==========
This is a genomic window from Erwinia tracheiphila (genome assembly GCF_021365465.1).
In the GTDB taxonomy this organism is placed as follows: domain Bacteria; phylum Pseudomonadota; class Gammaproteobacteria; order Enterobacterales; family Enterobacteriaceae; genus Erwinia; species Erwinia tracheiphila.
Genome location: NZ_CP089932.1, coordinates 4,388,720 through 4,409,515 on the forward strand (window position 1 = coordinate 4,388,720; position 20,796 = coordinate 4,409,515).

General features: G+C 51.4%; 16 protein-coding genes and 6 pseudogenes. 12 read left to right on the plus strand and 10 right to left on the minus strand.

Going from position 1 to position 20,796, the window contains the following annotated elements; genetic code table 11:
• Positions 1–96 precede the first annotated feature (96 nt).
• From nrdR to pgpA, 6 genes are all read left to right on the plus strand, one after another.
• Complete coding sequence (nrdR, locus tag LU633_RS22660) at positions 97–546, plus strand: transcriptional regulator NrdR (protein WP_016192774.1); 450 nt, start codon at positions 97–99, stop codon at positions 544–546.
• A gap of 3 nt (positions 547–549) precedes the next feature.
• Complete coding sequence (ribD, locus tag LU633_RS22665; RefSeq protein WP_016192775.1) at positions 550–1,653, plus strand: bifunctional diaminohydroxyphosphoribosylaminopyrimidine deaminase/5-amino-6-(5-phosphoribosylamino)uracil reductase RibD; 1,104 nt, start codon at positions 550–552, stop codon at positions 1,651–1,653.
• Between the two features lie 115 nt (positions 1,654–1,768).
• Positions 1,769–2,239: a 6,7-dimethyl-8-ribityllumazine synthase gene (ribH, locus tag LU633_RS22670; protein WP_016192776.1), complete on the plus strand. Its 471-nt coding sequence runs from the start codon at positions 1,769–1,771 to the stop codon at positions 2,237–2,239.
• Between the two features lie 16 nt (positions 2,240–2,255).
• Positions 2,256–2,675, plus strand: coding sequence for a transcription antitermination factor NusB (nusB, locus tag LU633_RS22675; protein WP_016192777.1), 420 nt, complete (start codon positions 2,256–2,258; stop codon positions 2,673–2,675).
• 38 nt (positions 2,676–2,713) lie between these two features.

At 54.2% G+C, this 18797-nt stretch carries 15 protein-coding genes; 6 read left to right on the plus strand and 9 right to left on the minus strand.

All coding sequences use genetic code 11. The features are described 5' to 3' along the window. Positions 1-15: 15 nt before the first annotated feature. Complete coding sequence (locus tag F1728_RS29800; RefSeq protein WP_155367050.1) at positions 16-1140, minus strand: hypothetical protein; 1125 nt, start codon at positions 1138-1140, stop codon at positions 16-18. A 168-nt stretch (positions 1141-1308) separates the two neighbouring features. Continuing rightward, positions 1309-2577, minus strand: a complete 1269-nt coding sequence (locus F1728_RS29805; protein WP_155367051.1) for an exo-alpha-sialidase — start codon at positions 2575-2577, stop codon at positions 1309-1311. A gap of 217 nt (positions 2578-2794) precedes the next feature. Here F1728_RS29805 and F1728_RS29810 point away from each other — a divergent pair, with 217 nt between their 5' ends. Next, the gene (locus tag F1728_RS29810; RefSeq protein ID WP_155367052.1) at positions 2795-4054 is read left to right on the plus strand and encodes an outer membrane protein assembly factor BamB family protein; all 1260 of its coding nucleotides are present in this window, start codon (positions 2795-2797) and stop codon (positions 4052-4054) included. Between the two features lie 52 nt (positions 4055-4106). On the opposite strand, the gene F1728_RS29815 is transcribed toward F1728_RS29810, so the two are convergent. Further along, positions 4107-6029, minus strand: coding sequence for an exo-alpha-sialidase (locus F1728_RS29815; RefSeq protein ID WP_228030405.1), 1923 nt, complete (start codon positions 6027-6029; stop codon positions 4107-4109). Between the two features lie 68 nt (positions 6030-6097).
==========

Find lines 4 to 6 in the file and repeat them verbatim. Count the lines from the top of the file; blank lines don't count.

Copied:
General features: G+C 51.4%; 16 protein-coding genes and 6 pseudogenes. 12 read left to right on the plus strand and 10 right to left on the minus strand.

Going from position 1 to position 20,796, the window contains the following annotated elements; genetic code table 11:
• Positions 1–96 precede the first annotated feature (96 nt).